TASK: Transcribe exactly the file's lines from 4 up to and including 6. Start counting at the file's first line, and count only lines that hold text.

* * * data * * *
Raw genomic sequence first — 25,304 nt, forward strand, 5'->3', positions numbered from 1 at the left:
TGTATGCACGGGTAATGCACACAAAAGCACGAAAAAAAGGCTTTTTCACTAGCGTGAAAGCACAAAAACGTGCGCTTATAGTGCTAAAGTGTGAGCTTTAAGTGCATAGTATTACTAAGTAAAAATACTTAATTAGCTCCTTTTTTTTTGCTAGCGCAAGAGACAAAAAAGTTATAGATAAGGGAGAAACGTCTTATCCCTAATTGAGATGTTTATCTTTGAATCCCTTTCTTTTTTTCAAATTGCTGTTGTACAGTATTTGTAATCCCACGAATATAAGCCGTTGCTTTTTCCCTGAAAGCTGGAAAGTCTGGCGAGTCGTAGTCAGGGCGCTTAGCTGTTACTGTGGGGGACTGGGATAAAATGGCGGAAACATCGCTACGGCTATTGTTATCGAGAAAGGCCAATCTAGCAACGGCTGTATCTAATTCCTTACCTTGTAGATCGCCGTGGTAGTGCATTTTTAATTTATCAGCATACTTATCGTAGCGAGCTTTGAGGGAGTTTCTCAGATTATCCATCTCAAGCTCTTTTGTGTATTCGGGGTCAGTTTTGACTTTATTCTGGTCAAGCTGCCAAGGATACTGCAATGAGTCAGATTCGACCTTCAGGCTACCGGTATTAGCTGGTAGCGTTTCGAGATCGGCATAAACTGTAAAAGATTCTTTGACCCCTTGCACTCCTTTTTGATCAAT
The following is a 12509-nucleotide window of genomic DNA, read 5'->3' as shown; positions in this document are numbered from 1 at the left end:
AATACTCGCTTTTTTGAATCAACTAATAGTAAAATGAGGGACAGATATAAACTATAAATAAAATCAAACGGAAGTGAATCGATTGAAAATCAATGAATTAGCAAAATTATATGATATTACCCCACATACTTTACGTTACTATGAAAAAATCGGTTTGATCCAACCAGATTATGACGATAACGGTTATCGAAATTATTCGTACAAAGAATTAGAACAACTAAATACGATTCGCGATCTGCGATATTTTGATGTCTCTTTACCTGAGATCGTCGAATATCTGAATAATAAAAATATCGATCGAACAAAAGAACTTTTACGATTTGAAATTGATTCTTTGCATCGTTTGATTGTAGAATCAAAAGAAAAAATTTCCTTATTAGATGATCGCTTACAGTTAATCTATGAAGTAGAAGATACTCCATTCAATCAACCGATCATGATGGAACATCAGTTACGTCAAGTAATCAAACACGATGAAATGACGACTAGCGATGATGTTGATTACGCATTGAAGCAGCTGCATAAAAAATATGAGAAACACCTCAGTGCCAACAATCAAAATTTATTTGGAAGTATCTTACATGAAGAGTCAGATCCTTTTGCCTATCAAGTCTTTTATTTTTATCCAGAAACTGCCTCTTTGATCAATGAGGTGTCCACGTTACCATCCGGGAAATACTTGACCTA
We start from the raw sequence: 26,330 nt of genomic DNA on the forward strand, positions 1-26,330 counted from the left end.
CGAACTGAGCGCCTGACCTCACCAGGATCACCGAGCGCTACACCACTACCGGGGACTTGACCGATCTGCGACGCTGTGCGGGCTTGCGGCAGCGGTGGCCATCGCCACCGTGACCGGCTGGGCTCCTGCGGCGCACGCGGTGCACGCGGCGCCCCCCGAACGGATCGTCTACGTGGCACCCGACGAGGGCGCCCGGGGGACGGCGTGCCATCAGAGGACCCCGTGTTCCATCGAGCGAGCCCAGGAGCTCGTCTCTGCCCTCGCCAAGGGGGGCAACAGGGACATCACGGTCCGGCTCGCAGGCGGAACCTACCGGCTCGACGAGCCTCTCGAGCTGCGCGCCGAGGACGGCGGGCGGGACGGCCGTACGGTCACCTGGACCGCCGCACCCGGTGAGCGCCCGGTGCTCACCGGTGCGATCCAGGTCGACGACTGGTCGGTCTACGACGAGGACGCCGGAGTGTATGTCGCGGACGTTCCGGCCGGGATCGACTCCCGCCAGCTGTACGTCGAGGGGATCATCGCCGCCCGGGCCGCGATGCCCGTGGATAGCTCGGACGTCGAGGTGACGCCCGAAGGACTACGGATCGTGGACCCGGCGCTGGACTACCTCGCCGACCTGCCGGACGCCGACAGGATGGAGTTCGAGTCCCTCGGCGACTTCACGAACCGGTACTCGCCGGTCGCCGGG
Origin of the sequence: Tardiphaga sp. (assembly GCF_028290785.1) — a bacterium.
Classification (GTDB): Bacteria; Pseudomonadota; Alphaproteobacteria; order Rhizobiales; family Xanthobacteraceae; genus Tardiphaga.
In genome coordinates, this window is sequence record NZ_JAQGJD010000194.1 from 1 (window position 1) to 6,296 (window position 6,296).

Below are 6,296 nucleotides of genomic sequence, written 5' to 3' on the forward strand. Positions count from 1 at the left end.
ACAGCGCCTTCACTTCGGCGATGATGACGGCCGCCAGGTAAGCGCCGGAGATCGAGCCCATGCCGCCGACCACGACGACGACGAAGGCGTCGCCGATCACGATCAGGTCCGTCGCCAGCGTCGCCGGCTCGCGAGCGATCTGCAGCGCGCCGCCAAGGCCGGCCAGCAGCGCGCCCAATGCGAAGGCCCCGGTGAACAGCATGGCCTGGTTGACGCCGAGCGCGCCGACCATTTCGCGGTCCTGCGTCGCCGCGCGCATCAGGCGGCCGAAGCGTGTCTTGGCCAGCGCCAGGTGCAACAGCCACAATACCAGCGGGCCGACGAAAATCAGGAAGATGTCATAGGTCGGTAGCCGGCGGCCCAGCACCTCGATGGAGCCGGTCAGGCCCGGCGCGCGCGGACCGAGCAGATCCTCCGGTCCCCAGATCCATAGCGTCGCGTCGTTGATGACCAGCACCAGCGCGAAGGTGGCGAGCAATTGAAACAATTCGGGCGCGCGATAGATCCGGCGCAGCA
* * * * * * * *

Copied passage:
AATACTCGCTTTTTTGAATCAACTAATAGTAAAATGAGGGACAGATATAAACTATAAATAAAATCAAACGGAAGTGAATCGATTGAAAATCAATGAATTAGCAAAATTATATGATATTACCCCACATACTTTACGTTACTATGAAAAAATCGGTTTGATCCAACCAGATTATGACGATAACGGTTATCGAAATTATTCGTACAAAGAATTAGAACAACTAAATACGATTCGCGATCTGCGATATTTTGATGTCTCTTTACCTGAGATCGTCGAATATCTGAATAATAAAAATATCGATCGAACAAAAGAACTTTTACGATTTGAAATTGATTCTTTGCATCGTTTGATTGTAGAATCAAAAGAAAAAATTTCCTTATTAGATGATCGCTTACAGTTAATCTATGAAGTAGAAGATACTCCATTCAATCAACCGATCATGATGGAACATCAGTTACGTCAAGTAATCAAACACGATGAAATGACGACTAGCGATGATGTTGATTACGCATTGAAGCAGCTGCATAAAAAATATGAGAAACACCTCAGTGCCAACAATCAAAATTTATTTGGAAGTATCTTACATGAAGAGTCAGATCCTTTTGCCTATCAAGTCTTTTATTTTTATCCAGAAACTGCCTCTTTGATCAATGAGGTGTCCACGTTACCATCCGGGAAATACTTGACCTA
We start from the raw sequence: 26,330 nt of genomic DNA on the forward strand, positions 1-26,330 counted from the left end.
CGAACTGAGCGCCTGACCTCACCAGGATCACCGAGCGCTACACCACTACCGGGGACTTGACCGATCTGCGACGCTGTGCGGGCTTGCGGCAGCGGTGGCCATCGCCACCGTGACCGGCTGGGCTCCTGCGGCGCACGCGGTGCACGCGGCGCCCCCCGAACGGATCGTCTACGTGGCACCCGACGAGGGCGCCCGGGGGACGGCGTGCCATCAGAGGACCCCGTGTTCCATCGAGCGAGCCCAGGAGCTCGTCTCTGCCCTCGCCAAGGGGGGCAACAGGGACATCACGGTCCGGCTCGCAGGCGGAACCTACCGGCTCGACGAGCCTCTCGAGCTGCGCGCCGAGGACGGCGGGCGGGACGGCCGTACGGTCACCTGGACCGCCGCACCCGGTGAGCGCCCGGTGCTCACCGGTGCGATCCAGGTCGACGACTGGTCGGTCTACGACGAGGACGCCGGAGTGTATGTCGCGGACGTTCCGGCCGGGATCGACTCCCGCCAGCTGTACGTCGAGGGGATCATCGCCGCCCGGGCCGCGATGCCCGTGGATAGCTCGGACGTCGAGGTGACGCCCGAAGGACTACGGATCGTGGACCCGGCGCTGGACTACCTCGCCGACCTGCCGGACGCCGACAGGATGGAGTTCGAGTCCCTCGGCGACTTCACGAACCGGTACTCGCCGGTCGCCGGG